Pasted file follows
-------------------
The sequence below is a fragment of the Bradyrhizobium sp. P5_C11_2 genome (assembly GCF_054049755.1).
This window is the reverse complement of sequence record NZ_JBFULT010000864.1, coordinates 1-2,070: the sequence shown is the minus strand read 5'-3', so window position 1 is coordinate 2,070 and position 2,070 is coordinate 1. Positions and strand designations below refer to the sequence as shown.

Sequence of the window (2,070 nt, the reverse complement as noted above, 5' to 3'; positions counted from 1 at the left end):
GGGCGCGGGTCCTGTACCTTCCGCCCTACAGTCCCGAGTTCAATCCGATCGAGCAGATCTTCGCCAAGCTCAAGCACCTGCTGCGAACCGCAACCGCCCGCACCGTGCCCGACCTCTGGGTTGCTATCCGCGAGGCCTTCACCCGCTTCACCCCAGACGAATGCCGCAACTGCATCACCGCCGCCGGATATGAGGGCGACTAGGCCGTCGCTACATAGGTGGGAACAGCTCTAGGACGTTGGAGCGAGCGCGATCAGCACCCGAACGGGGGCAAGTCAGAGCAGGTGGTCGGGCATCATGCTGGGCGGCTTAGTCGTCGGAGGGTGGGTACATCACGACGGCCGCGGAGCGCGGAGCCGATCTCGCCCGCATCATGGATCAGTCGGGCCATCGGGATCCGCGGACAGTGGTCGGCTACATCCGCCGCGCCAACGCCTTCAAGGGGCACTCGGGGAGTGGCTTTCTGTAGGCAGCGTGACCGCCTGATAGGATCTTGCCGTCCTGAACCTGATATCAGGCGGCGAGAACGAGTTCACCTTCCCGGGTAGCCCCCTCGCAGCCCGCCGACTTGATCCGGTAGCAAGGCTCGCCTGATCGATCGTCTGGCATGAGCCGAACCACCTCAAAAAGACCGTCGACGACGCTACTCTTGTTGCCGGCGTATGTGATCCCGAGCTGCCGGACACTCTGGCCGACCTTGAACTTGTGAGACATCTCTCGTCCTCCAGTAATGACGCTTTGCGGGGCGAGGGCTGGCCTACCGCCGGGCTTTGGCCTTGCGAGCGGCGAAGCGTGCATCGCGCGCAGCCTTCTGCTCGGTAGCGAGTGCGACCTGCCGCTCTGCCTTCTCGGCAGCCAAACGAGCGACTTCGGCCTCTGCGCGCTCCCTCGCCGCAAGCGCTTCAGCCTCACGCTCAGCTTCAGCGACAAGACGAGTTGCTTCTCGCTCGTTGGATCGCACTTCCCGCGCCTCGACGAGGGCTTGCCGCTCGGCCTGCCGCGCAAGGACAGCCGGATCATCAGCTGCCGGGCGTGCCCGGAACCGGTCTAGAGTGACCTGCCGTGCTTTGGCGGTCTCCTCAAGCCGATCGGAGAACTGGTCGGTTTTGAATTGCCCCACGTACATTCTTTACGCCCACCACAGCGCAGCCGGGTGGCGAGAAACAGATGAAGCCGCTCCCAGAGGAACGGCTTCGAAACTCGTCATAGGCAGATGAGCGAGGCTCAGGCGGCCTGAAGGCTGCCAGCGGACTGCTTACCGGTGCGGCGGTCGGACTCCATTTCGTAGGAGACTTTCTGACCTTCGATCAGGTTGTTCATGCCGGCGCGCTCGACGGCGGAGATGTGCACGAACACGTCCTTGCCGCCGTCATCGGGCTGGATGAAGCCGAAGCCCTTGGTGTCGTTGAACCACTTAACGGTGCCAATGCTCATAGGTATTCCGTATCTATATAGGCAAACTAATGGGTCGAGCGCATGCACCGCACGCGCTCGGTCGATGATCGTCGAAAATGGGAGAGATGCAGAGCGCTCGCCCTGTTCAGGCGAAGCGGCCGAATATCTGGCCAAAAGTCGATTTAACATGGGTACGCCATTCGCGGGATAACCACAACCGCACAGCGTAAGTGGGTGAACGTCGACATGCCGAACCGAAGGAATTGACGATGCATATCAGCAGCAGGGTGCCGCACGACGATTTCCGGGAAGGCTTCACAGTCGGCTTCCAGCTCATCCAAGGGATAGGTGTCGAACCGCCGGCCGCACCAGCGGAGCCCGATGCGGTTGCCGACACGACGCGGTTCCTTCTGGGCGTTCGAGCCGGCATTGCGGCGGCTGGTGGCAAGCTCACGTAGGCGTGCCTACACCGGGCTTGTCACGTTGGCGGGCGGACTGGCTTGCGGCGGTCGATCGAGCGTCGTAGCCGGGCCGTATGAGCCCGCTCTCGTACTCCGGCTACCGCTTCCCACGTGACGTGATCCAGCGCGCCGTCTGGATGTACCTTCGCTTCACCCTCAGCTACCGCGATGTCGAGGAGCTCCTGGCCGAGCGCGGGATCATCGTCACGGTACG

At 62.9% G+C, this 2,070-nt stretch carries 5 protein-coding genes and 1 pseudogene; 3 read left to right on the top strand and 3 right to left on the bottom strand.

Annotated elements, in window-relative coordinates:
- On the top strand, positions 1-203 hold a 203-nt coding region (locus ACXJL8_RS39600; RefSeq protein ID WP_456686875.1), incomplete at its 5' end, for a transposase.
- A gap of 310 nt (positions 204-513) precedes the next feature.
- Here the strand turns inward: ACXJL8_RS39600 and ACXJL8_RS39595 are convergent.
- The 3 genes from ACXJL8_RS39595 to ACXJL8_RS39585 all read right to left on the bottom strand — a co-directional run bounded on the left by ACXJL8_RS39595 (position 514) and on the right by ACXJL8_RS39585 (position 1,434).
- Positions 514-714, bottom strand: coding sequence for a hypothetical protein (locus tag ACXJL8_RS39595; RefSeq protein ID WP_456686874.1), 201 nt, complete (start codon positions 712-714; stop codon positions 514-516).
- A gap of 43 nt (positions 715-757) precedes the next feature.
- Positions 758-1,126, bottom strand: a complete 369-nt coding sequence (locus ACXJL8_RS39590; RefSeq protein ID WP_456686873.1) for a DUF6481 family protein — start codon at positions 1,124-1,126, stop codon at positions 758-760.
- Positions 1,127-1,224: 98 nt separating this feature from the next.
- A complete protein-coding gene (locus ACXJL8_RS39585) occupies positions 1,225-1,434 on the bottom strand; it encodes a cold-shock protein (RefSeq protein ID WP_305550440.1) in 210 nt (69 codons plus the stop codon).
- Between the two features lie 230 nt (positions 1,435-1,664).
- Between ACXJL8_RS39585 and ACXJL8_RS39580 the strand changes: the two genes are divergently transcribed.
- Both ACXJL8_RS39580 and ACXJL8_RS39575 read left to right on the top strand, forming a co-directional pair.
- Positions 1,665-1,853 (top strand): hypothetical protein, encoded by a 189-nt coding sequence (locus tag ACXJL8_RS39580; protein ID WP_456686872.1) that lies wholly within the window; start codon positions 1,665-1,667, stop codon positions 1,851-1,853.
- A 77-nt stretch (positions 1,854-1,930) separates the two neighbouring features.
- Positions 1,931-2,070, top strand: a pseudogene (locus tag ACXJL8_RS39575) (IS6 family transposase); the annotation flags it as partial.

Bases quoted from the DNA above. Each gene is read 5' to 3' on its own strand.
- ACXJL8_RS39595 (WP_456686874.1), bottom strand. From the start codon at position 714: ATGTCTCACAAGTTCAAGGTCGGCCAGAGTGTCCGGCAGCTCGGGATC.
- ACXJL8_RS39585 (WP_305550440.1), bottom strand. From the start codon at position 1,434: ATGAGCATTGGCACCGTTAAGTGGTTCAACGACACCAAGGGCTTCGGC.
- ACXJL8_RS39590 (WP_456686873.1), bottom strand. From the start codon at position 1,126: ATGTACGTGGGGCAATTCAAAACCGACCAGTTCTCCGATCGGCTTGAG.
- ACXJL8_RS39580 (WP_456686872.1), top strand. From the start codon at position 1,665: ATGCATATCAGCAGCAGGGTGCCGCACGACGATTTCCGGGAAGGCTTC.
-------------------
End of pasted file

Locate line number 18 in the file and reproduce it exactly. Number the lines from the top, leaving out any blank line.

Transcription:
- Both ACXJL8_RS39580 and ACXJL8_RS39575 read left to right on the top strand, forming a co-directional pair.